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### Topic: Need help nernst equation  (Read 237 times)

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#### chubbymonkey1

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##### Need help nernst equation
« on: July 16, 2020, 12:03:26 AM »
I'm self-studying chem right now and was hoping someone could help me out with a specific electrochemistry problem:

Given a galvanic cell @ 25 Co:
Pt(s)|H2(g, 1.0 bar)|H+(pH = ?)||Cl-(aq, 1.0M)|AgCl(s)|Ag(s), E = +0.30V

I need to find the PH on the left side of the cell.

(1) find half-reactions + combined rxn

AgCl(s) + e-  Cl-(aq) + Ag(s)  (Eo=+0.22V)
0.5H2(g) H+(aq) + e- (Eo=0V)

so

AgCl(s) + 0.5H2(g) Cl-(aq) + Ag(s) + H+(aq)

(2) Use Nernst Equation to find [H+]

ΔE = Eo - (RT/nF) * ln(Q)

(Expanding Q)

ΔE = Eo - (RT/nF) * ln([Cl-][H+] / [H2]0.5)

Knowns:
ΔE = +0.30V (given)
Eo = ER - EL = +0.22V - 0V = +0.22V
n = 1
[Cl-] = 1.0 M (given)
[H2] = 1.0 bar  (given, but use P/RT = n/V to get in terms of M)  = 1.0 / (0.08314 * 298.15) M
T = 298.15 K
R, F = constants

(3) Solve Nernst Equation symbolically and take -log to solve for unknown pH

-log( e((ΔE - Eo) / -(RT/F)) * ([H2]0.5 / [Cl-])) = pH

This results in a calculated pH of 2, but the solution guide I'm using tells me the pH is 1. Is my issue here a fundamental misunderstanding of how to use the Nernst equation or do you think I'm just making a simple computation mistake somewhere when I plug in the values?

Any comments much appreciated!

#### chenbeier

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##### Re: Need help nernst equation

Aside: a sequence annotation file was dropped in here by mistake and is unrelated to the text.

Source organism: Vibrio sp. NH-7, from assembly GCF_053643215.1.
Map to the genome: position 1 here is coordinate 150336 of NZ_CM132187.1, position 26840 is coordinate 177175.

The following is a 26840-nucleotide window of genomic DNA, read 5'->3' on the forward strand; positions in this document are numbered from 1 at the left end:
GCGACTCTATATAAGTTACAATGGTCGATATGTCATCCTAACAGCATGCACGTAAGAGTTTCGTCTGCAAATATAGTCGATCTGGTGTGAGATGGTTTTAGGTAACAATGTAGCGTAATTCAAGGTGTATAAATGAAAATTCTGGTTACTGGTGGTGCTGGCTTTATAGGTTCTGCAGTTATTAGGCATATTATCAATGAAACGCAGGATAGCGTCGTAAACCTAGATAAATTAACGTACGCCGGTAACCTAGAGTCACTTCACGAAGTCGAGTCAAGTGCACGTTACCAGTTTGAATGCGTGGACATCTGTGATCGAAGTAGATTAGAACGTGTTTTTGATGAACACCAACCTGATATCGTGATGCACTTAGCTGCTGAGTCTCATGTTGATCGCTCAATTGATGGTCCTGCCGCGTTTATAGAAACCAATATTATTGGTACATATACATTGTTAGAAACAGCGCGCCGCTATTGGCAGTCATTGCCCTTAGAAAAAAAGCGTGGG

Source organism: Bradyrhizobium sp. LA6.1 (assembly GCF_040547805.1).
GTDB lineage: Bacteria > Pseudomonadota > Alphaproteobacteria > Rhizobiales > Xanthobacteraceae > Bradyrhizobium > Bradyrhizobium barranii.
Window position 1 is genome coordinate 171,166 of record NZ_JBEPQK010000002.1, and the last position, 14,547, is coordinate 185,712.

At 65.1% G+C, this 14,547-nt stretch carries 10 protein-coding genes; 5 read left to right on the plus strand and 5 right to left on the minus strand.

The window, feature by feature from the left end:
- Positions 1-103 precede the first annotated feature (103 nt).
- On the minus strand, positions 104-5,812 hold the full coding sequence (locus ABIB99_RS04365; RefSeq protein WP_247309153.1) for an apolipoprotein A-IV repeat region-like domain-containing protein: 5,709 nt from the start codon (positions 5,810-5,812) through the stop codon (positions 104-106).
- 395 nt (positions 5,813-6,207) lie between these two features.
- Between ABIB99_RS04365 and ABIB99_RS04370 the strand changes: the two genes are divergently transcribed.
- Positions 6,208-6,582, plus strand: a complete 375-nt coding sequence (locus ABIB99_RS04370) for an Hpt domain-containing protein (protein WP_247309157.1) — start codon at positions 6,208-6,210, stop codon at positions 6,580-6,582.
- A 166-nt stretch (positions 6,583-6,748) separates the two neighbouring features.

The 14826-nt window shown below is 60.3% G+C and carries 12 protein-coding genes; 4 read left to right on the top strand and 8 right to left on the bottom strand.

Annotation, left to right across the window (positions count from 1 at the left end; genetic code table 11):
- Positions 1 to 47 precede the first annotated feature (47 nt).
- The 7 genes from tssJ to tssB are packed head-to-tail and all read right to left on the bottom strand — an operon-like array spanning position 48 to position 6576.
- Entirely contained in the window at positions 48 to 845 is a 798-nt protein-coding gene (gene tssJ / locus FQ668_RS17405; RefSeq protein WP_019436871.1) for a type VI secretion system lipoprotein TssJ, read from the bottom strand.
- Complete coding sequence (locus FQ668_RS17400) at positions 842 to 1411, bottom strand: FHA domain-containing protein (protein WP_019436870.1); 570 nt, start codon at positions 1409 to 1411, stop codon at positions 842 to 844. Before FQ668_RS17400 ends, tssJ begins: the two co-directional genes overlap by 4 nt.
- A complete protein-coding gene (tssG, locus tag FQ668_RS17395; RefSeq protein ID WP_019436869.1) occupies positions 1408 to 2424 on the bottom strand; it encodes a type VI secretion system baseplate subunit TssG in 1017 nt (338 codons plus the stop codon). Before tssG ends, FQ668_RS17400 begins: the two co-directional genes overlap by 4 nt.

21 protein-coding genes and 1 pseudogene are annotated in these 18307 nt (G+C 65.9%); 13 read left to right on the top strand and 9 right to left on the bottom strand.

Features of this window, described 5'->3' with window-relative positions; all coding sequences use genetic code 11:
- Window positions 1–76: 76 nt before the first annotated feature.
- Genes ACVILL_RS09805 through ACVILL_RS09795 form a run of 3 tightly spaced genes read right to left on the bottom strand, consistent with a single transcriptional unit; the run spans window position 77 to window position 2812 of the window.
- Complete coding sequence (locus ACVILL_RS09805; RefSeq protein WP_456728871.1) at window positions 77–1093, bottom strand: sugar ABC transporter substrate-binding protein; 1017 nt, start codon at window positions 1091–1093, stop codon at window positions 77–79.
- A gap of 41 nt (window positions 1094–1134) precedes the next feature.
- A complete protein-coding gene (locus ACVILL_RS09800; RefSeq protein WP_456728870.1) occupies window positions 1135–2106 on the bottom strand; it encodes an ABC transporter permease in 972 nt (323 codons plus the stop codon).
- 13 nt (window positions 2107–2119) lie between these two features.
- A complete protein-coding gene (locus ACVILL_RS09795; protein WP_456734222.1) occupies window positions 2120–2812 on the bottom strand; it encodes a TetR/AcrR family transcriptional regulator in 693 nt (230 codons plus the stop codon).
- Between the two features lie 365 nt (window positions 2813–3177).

« Reply #1 on: July 16, 2020, 01:11:01 AM »
In the Nernstequation only the redox  elements, here hydrogen and silver are involved. The chloride doesn't matter, because it will not change.

The voltage Ag => Ag+ + e- is 0,8 V
« Last Edit: July 16, 2020, 01:27:11 AM by chenbeier »

#### mjc123

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##### Re: Need help nernst equation
« Reply #2 on: July 16, 2020, 05:41:47 AM »
Your error is converting the hydrogen pressure to a molar concentration. This is because the standard state of a gas is not a concentration of 1M but a pressure of 1 bar (equivalent to 0.04 M at 298K).

You should realise that in the Nernst equation (and equilibrium constant expressions generally) [X] or PX should really be understood as [X]/[X]° or PX/P°, where [X]° and P° are the standard concentration and pressure. You can simply use the numerical values of [X] or PX if the standard state has a value of 1 in the same units - which it does for solution concentration in M, or gas pressure in bar, but not for gas concentration in M. This is often not explained, and it's not surprising that you haven't picked it up if you're self-studying, but it's really important to understand.

Having said that, physical logic should guide you to see that if the hydrogen is at standard pressure (1 bar), it makes no difference to the electrode potential.